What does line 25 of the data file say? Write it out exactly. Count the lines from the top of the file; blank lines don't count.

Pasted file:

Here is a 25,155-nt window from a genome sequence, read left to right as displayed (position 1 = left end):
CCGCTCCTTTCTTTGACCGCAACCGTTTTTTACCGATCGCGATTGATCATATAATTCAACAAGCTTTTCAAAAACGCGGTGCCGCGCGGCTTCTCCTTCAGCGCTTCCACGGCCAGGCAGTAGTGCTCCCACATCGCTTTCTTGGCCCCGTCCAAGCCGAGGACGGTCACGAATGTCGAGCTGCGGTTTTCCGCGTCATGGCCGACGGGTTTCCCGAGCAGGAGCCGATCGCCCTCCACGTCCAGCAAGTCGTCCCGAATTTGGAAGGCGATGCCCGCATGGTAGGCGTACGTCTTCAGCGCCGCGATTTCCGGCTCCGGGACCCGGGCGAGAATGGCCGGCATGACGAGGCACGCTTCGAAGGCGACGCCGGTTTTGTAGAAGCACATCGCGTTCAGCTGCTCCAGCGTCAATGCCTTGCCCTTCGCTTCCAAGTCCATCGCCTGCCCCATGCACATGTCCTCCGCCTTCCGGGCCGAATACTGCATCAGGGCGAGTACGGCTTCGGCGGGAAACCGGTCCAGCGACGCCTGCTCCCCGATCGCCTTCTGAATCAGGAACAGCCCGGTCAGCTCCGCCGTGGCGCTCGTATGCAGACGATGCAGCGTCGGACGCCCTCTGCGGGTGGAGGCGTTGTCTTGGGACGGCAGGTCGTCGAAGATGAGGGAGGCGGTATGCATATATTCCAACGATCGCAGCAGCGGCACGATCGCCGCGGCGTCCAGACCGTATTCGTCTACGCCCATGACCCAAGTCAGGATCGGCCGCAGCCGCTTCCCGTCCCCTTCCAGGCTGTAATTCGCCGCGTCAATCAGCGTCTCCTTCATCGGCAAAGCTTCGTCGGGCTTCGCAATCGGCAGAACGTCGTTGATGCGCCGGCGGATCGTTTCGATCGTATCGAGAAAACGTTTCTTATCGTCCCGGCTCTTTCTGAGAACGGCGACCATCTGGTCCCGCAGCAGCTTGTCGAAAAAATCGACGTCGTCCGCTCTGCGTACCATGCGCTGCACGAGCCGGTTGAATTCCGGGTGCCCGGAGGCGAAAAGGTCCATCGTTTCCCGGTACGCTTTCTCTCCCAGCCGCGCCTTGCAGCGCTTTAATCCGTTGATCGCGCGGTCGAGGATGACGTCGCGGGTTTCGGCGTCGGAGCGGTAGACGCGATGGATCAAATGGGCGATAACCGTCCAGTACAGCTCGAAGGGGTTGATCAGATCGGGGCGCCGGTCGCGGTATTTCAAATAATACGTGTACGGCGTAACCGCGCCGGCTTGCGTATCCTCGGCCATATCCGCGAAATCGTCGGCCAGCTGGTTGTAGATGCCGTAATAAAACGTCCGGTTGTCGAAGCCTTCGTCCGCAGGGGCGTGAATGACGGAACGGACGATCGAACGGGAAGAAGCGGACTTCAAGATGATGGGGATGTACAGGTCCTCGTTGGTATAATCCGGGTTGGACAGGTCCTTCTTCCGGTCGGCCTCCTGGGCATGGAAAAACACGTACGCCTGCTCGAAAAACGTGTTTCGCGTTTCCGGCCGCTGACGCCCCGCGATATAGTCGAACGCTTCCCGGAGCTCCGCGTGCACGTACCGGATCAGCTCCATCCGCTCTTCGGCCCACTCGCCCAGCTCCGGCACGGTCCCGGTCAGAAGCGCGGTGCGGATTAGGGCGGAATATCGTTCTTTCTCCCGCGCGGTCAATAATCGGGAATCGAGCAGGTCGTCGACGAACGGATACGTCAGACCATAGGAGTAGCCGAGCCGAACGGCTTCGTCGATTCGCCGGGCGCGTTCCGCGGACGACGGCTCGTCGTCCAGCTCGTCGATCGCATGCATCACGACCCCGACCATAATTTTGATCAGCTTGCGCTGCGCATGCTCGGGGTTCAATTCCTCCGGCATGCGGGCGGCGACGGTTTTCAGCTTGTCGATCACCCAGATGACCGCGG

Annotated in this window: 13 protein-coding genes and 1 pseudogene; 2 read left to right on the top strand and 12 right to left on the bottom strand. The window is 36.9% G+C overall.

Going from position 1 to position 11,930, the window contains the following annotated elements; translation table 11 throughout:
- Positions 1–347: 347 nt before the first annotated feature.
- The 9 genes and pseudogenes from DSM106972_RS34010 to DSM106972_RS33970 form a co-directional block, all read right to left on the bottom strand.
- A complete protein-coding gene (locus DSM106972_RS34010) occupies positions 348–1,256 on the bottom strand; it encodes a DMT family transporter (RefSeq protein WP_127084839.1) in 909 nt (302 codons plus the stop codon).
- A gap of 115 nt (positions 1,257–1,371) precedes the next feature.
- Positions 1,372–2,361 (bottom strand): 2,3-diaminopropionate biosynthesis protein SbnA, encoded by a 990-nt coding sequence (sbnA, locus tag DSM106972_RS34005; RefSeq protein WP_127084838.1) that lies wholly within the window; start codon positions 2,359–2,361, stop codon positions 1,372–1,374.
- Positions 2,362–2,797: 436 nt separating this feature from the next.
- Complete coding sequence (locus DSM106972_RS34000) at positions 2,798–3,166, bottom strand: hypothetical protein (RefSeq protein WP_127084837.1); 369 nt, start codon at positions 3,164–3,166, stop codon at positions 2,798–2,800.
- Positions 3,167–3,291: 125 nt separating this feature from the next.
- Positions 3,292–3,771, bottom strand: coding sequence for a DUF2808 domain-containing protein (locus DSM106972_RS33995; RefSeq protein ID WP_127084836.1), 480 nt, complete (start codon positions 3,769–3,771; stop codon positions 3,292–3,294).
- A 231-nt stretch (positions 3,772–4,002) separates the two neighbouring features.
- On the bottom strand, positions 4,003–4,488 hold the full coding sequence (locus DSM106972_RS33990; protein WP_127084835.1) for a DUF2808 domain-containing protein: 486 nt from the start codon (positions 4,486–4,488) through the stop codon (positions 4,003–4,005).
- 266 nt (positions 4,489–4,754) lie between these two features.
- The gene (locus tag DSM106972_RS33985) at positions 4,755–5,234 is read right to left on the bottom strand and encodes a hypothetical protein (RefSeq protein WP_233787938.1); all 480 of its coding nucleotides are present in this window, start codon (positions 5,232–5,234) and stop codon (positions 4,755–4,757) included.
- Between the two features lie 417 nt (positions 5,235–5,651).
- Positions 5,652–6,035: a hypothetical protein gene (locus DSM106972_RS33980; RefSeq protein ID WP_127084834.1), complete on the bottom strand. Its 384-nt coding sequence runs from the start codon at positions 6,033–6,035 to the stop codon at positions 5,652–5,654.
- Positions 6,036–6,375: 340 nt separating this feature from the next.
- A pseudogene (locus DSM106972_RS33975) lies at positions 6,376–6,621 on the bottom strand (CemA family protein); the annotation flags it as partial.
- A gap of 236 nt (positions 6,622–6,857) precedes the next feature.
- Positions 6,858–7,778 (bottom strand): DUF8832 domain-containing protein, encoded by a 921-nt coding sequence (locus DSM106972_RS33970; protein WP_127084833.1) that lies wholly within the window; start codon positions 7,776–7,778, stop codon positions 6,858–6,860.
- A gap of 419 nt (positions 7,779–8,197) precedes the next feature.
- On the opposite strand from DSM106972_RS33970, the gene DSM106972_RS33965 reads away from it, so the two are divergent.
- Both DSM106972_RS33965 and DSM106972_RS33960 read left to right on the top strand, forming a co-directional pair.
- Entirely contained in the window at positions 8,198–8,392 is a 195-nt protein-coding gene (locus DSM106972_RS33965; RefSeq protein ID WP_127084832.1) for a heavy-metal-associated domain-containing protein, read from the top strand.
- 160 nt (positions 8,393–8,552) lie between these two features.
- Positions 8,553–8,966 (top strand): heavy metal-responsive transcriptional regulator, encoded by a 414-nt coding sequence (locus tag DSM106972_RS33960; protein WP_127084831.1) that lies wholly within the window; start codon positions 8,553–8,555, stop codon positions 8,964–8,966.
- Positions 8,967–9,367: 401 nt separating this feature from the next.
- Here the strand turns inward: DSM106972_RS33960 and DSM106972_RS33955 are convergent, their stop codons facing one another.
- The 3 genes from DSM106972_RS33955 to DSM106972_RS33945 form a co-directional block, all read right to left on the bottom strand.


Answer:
- On the opposite strand from DSM106972_RS33970, the gene DSM106972_RS33965 reads away from it, so the two are divergent.